A Building is Only As Good As Its Foundation
View from Infosys Office at the Rockefeller Center in New York,USA
Pick any great city of the world. Perhaps you live and work in one of them. Now picture the skyline, filled with beautiful buildings, bridges, and infrastructure.
A while ago,I happened to be in the company's New York City office for a string of meetings. And I clearly recollect the skyline - the view as I looked out the window of historic Rockefeller Center to see soaring skyscrapers of every conceivable shape and size. What's most amazing about the taking in of this spectacular view is something a civil engineer once told me: That what you see above ground in any city is only half the picture. There's as much infrastructure below the ground as there is above it.
What we can see from street level and up is quite beautiful. But it's the guts of a city - things like transit tunnels, foundations, and power lines - that really make it tick. These elements may not always be pretty, but they're the type of things that ensure everyone who is in the city (mostly above ground) can lead productive lives. They are the systems that deliver power and people and water. And they are structures that form the firm foundations on which tall skyscrapers can sit.
I was recently thinking about this extraordinary above-ground/below-ground parity when I'd heard that a prestigious educational society in the United States had singled out Infosys for its unique Connect Architecture program. We started the Connect Architecture program as a vibrant community of practicing architects, where members would share and learn from each other's experience. IT architects are not unlike the traditional architects who design the buildings I can see out my window. That is to say, they have years of training under their belts. They're creative, they're born leaders, and they possess extensive cross-disciplinary knowledge.
Yet whereas traditional architects get to point to beautiful buildings they've designed, an IT architect must be content knowing that what he has designed is mostly unseen. It would be like a traditional architect only designing the underground infrastructure I've just mentioned: It's incredibly vital to every city, but most people don't know it's there. What's also similar to the subterranean elements of traditional architecture is that most of the organizations that rely on IT architecture take it for granted. They might have no idea just how value-added it is to the enterprise, but they'll speak up when they have a problem with, say, their Web browsing or video conferencing.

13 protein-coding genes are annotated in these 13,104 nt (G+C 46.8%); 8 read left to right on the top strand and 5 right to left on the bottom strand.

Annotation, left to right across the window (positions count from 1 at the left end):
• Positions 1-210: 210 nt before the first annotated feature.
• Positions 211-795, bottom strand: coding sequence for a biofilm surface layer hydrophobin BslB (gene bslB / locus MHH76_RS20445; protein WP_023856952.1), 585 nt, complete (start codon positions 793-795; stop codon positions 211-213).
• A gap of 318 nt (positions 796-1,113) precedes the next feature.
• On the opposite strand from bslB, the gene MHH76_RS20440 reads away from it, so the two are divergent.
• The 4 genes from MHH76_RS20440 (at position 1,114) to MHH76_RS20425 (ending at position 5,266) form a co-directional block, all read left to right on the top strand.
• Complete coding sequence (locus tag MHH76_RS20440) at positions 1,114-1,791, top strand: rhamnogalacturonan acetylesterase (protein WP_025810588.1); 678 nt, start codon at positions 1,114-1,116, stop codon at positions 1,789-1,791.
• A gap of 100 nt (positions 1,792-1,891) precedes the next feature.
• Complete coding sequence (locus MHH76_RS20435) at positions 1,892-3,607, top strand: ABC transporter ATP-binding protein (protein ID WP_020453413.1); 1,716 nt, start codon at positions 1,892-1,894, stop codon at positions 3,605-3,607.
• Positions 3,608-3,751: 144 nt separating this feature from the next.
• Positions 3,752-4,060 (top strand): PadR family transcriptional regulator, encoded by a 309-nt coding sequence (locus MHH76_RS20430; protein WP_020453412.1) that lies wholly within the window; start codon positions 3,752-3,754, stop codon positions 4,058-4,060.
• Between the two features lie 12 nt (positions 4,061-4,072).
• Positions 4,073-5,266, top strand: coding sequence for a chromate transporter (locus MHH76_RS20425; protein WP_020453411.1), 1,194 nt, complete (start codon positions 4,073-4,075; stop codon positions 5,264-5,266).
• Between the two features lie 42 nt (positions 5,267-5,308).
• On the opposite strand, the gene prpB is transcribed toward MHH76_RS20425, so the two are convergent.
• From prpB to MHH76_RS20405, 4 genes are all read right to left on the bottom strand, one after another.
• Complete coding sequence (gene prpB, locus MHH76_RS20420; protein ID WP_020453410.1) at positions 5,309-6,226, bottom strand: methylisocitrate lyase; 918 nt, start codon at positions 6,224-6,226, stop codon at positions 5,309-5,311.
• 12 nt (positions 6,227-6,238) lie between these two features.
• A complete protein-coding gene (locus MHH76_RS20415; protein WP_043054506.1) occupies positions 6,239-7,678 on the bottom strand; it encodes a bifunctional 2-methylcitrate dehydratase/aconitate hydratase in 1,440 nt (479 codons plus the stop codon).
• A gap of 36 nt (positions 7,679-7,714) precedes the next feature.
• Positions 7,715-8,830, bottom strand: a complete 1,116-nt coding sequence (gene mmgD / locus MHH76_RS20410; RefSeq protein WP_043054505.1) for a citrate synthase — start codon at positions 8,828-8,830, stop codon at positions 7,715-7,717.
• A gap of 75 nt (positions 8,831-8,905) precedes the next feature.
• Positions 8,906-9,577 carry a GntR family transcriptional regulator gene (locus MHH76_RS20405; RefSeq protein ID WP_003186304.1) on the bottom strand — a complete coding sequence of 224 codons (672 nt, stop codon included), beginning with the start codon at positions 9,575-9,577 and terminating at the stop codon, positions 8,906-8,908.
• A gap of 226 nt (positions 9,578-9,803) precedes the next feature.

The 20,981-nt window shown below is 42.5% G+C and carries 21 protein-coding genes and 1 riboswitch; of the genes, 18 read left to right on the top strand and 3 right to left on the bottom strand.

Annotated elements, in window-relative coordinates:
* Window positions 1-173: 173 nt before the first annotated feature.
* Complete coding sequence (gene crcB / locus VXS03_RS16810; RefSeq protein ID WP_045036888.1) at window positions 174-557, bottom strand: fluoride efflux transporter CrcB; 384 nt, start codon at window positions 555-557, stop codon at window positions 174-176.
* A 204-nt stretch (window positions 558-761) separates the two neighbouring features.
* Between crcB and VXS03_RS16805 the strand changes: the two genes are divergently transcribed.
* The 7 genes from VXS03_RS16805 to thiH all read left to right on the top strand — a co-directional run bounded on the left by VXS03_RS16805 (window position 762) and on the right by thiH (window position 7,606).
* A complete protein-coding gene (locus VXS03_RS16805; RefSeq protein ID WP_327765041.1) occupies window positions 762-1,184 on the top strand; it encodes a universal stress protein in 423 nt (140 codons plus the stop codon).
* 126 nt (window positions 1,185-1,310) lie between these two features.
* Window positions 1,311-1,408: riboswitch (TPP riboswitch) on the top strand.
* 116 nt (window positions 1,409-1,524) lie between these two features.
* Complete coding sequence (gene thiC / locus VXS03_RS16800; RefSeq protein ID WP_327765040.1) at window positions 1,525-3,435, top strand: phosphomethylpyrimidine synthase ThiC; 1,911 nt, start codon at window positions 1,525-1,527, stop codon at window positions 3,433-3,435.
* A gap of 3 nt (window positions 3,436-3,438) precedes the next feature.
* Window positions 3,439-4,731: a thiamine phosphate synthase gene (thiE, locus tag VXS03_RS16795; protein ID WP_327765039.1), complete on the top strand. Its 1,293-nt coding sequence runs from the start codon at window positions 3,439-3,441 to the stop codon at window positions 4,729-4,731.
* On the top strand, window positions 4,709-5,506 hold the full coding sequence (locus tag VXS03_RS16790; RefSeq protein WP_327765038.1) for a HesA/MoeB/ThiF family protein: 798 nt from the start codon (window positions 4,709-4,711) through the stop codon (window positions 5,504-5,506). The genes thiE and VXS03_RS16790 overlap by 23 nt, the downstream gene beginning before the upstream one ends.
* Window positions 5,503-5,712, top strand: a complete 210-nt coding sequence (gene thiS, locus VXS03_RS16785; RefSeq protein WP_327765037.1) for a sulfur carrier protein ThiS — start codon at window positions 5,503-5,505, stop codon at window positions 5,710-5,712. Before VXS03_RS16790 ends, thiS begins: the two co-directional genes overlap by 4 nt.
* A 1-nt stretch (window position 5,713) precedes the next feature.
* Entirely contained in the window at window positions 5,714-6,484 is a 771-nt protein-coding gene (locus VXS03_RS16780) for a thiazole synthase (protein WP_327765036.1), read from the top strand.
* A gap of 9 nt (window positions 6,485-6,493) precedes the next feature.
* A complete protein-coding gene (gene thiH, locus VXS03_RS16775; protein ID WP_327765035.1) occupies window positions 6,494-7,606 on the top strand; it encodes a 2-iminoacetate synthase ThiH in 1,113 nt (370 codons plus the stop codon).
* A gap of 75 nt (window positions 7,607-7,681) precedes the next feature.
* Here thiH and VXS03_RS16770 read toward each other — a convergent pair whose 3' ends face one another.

Which brings up another element to just how important IT architects are to creating and maintaining effective organizations. There will be a time in the not-so-distant future when there won't be as much travel just to attend a string of meetings. What we now call video conferencing will become so sophisticated that it will be very difficult to justify the need to travel for face-to-face meetings. Continued advances in how companies connect all of their employees and clients have profound implications. To be sure, a major implication is cost savings. But there are so many more ways IT architecture is going to change the way we do business. Mobility will mean more about how our ideas move around than how our physical bodies do.
All of these exciting developments are derived from the "below-ground infrastructure" of a company. Stuff that keeps IT architects very busy. The rapidly evolving technology of the IT world also demands that its architects stay ahead of these developments. It's why the Infosys program Connect Architecture is so noteworthy. It includes the 3,000 IT architects at our own company but also the ones at partner and client firms as well as young, aspiring architects around the world. The Aspiring Architect initiative, a program of Connect Architecture, is the first-of-its-kind in the IT industry. We're training talented engineers to be world-class IT solution architects.
Training and career nurturing is important because there's a worldwide shortage of IT architects. I can assure you that the world will be a more streamlined place if we have more IT architects. And our company will definitely want to continue holding on to the best ones. Our Connect Architecture program enables members to grow from the basic level of acquiring skills to mastering these and eventually emerging as a thought leader. You see, a building is only as good as its foundation. That's why having IT architecture that's best-in-class is vital to keeping an organization ahead of the curve.